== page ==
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How to grow your creative business by joining Facebook groups

Updated: Feb 2, 2021

Facebook - do you see it as a place to grow your business or just connect with friends and family?

About a year ago, I was looking for new ways to connect with other creatives and learn how they were running their businesses. After joining a few groups, I quickly realised that these online communities each had their own purpose, from promoting new releases to finding work or trouble shooting an urgent problem.

It takes some testing but with a little bit of engagement from you, Facebook groups can quickly become a way for you to grow your creative business.

Let's have a look at how you can find the best groups for you and how to use Facebook groups to learn, build awareness and find your community.

networking for designers


  • Types of Facebook groups

  • Find new clients

  • Find collaborators

  • Outsource work

  • Promote your content

  • Learn new business skills

  • Trouble shooting

  • Pick the right group

Types of Facebook groups

Facebook is giant. With 620 million Facebook groups there are a few things to look out for to make sure you use your time wisely and join groups that are worth your time.

Tip: Resist the urge to join as many groups as you can, try and focus on 5-10 where you can post and interact consistently. This way you build up your brand and become a go-to person in each group.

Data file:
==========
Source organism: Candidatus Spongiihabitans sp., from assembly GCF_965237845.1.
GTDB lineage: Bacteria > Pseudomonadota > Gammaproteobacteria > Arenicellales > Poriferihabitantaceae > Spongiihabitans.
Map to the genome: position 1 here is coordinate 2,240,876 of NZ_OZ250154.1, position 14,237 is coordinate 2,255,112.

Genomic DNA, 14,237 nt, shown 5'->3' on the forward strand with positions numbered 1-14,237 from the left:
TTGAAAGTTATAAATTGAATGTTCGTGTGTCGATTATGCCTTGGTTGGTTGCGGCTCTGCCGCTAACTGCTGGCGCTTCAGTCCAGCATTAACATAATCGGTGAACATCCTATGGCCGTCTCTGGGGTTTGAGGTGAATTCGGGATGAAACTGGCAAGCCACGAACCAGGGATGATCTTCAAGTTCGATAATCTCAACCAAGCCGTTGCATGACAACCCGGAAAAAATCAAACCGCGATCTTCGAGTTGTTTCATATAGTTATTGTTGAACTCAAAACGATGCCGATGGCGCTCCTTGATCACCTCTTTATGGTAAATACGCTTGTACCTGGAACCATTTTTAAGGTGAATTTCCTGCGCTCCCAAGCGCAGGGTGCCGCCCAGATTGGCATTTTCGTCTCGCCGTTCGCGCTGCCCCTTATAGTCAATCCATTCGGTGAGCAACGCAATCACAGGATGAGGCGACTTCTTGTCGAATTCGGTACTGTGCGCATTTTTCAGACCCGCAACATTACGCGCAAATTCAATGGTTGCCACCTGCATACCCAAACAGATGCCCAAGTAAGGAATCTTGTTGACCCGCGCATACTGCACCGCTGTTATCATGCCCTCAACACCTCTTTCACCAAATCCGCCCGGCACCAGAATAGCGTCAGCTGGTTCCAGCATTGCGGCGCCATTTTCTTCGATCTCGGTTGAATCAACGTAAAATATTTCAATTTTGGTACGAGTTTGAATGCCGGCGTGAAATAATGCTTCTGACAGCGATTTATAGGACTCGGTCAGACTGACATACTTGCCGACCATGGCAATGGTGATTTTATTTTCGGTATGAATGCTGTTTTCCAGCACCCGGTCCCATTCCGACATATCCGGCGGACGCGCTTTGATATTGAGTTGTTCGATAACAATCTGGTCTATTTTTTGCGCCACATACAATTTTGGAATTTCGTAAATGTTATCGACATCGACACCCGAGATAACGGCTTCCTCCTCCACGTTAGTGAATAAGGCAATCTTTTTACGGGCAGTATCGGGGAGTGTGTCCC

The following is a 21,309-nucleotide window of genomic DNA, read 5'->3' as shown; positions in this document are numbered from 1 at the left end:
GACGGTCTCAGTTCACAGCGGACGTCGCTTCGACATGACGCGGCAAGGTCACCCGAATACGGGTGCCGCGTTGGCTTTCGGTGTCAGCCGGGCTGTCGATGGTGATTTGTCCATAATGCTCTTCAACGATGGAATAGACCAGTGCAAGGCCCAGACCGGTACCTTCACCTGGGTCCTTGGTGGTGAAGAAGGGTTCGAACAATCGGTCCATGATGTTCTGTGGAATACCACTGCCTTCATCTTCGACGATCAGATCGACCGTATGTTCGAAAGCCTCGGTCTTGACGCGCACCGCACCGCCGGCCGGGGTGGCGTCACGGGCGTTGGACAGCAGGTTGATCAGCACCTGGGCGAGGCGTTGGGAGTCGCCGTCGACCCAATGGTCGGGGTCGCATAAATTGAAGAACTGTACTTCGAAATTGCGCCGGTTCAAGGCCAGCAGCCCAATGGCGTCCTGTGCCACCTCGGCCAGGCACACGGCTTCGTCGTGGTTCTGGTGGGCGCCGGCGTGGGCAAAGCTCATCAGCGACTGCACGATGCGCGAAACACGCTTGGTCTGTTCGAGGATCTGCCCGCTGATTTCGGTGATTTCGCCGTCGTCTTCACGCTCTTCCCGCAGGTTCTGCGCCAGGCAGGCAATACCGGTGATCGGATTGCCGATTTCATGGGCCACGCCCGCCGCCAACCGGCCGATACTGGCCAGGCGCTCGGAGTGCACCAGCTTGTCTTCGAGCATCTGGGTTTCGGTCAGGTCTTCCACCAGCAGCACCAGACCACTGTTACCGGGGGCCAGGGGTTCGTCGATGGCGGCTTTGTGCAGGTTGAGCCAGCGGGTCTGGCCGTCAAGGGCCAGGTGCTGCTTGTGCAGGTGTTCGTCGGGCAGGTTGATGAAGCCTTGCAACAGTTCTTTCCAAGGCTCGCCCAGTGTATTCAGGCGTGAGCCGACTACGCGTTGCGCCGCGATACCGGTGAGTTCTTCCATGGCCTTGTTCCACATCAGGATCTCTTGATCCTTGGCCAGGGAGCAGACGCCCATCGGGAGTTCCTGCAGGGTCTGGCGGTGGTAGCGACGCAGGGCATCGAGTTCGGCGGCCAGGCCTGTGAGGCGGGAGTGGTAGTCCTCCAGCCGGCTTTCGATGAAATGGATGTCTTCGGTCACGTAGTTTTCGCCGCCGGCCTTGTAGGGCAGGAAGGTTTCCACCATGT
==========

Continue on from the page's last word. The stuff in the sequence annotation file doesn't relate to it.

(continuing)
The first thing to consider is the goal of the group. Almost all groups have guidelines that describe the proper conduct. Groups for businesses tend to fall in to one of three categories.

1. Purely help and community based with no promotional posts allowed

2. Mainly help based but have a weekly "promo-day

3. Purely promotion based where the key goal is to follow and help each other grow

As a general rule, the less promotion the group allows, the more people join to get actionable help or find collaborators. I tend to stay away from purely promotional groups since many of the members use quick growth techniques that eventually get punished by Google or social media sites (such as follow/unfollow strategies or black hat SEO techniques).

Need a place to start? Check out these groups

The Designer Collective

project management for designers

Creative Hold

creative community

Wordpress for non-techies

wordpress community

Find new clients

Many agency owners turn to Facebook communities to outsource work when they have too much on their plate. It is common to find posts that ask for a specific skill and those interested can leave a comment with their portfolio in the comment section. If you are looking for freelance work, this can be a great opportunity to bring in projects.

You can also look at the other comments to learn more about your competition. How are other creatives with the same skills presenting themselves and what do their websites look like?

Find collaborators

If you have a blog, podcast, youtube channel or project that you need collaborators for, Facebook groups are a great place to connect with new people. Some groups have dedicated posts for collaborations, exchanges or guest blogposts where people can ask and respond to collaboration requests.